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Do Slow Players Know They're Slow?

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  1. 1. Do You Think Slow Players Know They're Slow?

    • Yes, they know but don't care.
      16
    • No, they think their pace is faster than it actually is.
      42
    • They aren't aware that a round of golf should be less than 6 hours ;-)
      9


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Title basically says it all.

Few scenarios come to mind:

- Do you think slow golfers know they are slow or do they delude themselves into thinking they are medium paced?

- Maybe for some their whole group is slow so they don't think much of it but they must realize it takes them 5+ hours to play.

- T hey know they're slow and just don't care. They paid good money to play and they're going to get their money's worth.

- Are they ignorant to the fact that there is something like a pace of play?

From my experience slow golfers don't actually know they're slow and they'll obviously take it personally it they're "called out". They might concede that at times they're slow but not most the time. They'll also argue that if they really needed to pick up the pace, they could. I consider myself a medium-paced player, maybe medium-fast, correct me if I'm wrong @iacas , @tristanhilton85 , @Golfingdad ;-)

When I see a slow group I think it's partially an education problem. They don't really understand ready golf. As a group they go to every player's ball and watch the guy play. The players don't "scatter" and go to their own balls, get their yardages, select their club and prepare to play their shot.

Interesting article from an anonymous tour player

http://www.golfdigest.com/golf-tours-news/2014-10/undercover-tour-pro-slowplay

Quote:

Everyone knows who they are. Guys will say stuff at the range or at lunch. I've confronted slow players before. I've said, "Hey, man, when do you think about picking it up?"

"Not until I get put on the clock," is the consensus answer.

Quote:
Padraig Harrington is a slow player, but he's won three more majors than me. Ben Crane is slow, but he knows it and walks fast. Same with Luke Guthrie. Kevin Na has gotten a lot quicker to pull the trigger. If a guy wants more time to read a putt or has a mental issue, that's cool. What bothers me are slow players who think they're medium-paced and aren't ready to hit when it's their turn. These guys are cheaters.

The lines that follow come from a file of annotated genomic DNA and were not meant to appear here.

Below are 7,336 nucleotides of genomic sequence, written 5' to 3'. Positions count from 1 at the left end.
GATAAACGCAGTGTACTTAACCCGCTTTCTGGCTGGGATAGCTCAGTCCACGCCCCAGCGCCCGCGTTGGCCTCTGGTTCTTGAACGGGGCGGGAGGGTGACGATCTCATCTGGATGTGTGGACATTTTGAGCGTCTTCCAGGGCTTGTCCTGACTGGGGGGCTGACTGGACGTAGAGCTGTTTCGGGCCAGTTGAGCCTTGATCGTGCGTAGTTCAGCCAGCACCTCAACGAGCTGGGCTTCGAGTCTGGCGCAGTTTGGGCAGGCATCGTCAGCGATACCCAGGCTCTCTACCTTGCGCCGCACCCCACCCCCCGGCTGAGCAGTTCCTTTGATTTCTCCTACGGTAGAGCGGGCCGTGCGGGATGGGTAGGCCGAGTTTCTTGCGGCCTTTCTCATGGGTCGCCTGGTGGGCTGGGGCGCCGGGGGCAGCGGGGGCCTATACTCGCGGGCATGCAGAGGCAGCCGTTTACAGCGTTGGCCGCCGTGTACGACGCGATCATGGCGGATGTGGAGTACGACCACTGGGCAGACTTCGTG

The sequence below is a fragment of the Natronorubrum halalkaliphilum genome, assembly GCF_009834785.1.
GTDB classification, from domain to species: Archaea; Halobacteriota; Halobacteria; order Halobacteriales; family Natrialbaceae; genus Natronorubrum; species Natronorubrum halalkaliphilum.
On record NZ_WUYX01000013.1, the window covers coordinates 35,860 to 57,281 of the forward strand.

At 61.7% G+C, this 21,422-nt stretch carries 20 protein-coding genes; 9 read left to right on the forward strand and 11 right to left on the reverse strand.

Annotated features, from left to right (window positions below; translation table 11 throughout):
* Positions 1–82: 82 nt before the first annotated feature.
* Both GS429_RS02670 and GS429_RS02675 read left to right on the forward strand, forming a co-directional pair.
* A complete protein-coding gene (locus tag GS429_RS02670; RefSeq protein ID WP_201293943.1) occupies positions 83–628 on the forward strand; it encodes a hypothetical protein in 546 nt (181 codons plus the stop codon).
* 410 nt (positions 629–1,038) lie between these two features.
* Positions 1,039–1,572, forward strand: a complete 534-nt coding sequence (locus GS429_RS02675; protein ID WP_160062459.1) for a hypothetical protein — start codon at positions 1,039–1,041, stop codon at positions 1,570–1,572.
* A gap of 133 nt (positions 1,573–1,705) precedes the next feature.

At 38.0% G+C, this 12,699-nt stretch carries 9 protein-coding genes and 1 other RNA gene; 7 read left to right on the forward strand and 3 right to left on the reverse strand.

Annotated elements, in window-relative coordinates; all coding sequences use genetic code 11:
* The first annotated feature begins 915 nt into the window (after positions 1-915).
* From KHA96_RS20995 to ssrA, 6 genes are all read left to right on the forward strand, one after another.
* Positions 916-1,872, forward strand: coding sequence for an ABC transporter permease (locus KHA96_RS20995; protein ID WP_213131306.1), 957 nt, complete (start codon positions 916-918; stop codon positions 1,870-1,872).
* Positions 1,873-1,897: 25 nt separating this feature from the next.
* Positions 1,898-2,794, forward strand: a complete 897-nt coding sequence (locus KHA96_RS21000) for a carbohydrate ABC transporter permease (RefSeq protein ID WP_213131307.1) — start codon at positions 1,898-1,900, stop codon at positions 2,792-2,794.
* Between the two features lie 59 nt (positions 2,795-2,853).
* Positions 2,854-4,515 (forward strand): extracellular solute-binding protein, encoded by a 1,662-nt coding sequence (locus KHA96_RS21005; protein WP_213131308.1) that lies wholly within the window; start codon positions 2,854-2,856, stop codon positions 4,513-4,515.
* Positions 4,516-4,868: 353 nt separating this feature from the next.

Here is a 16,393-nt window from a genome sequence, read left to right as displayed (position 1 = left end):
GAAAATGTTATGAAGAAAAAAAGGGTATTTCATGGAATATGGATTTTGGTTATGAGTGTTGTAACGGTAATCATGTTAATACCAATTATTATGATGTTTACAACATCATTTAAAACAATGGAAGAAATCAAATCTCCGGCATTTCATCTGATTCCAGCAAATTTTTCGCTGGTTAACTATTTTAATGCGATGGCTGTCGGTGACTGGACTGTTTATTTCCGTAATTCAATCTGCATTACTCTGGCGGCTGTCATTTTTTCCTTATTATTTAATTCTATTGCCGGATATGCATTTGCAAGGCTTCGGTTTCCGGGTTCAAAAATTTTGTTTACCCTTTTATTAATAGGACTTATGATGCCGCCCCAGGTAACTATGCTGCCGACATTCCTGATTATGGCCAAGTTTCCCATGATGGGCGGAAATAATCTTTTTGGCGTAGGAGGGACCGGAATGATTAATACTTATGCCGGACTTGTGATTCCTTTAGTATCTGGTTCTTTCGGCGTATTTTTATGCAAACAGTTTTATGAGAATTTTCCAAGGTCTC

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I wish I could vote for 2 things, it would be the first and third options.  I voted they don't care and there's probably a fair amount of cynicism behind that vote but I think it's true none the less.

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I suppose "slow" is relative and I don't know any players that would get anywhere near 6 hours to play a round in a foursome.

To me 4 hours is slow.

Among the ones that I consider slow none of them have a clue that they are slow. I voted that they think their pace is faster than it is but it's really more like they don't think about time or pace at all.

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When I played a bunch in the 90's and early 2000's, all ta public tracks, I notice 2 types of slow/slower players. The folks who were older, may have had previous injuries, ect. that couldn't hit the ball very far, i.e. less than 100 yard drive. These folks were the first to let us play through, and were very polite about it.

The second type of SLOW player was guys who thought as those described in # 2, more often than not, drinking was involved, or some big money on the line. I'm talking guys taking over 1 min. to read a 1 foot putt, ect..and these types usually refused to let us play through. Now when I say we, it was usually 3 of us, co workers, if we had no one backing us up, we more often than not finished our round within the 4 hr. mark, unless is was an extremely hard course, and errant shots were the norm for the day...lol

And one other observation, IIRC this happened twice playing, where in both times there were foursomes, and 1 player was either brand new, or had very little experience hitting a golf ball, and wouldn't ya know it, another person in said foursomes, thought it was a good idea to give these 2 people Lessons while playing...sheesh. Lesson in the beginning belong on the range.We told them, and in both cases, the guy giving the lesson was a jerk, when we asked to play through.

I can recall 3 times, where we had really good players in back of us, plus they were much longer hitters than us, and all 3 times, we let them play through. Anyhow, that's my experience.

Interesting read Mike...thanks.